New Zealand cricketer Tim Seifert breaks down as he recalls Covid-19 ordeal in India

Kolkata Knight Riders player was unable to exit India after he returned a positive test and became the last foreign player left in the country

New Zealand's Tim Seifert, right, batting in front of India's MS Dhoni during the Twenty20 international in Wellington, New Zealand, in February 2019. AP Photo
New Zealand's Tim Seifert, right, batting in front of India's MS Dhoni during the Twenty20 international in Wellington, New Zealand, in February 2019. AP Photo

New Zealand wicketkeeper-batsman Tim Seifert broke down in tears on Tuesday as he recalled fearing the worst after testing positive for Covid-19 in India following the Indian Premier League's (IPL) suspension.

Seifert, who had been with IPL side Kolkata Knight Riders, was unable to exit India with other New Zealand cricketers after he returned a positive test and became the last foreign player left in the country.

Now back in New Zealand, Seifert said his "heart sank straight away" when a team official told him of his positive test.

"The world kind of stops a little bit." he told reporters in a video call from hotel quarantine in Auckland. "I just couldn’t really think what was next. And that was the scary part of it.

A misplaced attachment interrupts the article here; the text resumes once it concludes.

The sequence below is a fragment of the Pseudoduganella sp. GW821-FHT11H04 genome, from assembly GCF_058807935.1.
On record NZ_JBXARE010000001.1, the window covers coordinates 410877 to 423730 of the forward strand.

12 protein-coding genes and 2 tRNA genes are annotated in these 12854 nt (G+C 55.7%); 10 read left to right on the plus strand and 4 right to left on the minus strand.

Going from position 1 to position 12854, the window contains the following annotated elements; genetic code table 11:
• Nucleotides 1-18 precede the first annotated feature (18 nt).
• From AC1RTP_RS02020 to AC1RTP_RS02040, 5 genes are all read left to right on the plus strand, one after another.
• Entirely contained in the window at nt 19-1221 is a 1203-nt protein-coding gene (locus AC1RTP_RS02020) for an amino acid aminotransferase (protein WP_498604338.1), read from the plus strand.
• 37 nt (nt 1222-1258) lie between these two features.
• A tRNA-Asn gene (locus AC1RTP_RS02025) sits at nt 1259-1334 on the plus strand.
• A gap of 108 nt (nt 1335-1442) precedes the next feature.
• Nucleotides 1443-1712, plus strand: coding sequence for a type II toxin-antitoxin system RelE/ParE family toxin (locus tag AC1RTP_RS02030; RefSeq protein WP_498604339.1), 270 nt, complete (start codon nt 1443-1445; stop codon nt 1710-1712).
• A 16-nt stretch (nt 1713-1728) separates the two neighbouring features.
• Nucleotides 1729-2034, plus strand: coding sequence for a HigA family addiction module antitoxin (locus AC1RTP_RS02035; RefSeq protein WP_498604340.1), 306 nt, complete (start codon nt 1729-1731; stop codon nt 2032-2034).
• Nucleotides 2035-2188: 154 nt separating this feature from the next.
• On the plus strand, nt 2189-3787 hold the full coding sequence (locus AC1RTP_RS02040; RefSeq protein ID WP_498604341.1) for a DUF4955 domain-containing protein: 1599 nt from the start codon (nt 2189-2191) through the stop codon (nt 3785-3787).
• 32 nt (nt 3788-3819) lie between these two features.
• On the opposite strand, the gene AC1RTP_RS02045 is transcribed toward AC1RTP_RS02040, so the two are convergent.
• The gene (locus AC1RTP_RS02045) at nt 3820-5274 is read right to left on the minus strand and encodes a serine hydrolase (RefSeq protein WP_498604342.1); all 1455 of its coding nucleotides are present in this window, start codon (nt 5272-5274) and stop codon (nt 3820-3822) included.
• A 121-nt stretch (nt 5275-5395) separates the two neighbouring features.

"You hear about the bad things, and I thought that was going to happen to me."

Seifert was then overcome with emotion on the call and needed a moment to compose himself before going on.

"The news [in India] is all about a lack of oxygen, you don’t know if you’re going to be in that situation," he said.

"It’s just the whole unknown of what Covid is, how you’re going to react to it."

The IPL was played in a biosecure bubble before it was suspended indefinitely on May 4 after players and staff on multiple teams contracted Covid-19.

Seifert experienced only mild symptoms but the stress had proved the biggest challenge for him.

He said the experience had not turned him off returning to India for the Twenty20 World Cup in October, though the global tournament may be in doubt if the country is unable to overcome a devastating second wave of the coronavirus.

"To be honest, the whole time while I was over there, the bubble felt good ... felt safe," he said.

Published: May 25, 2021 09:56 AM

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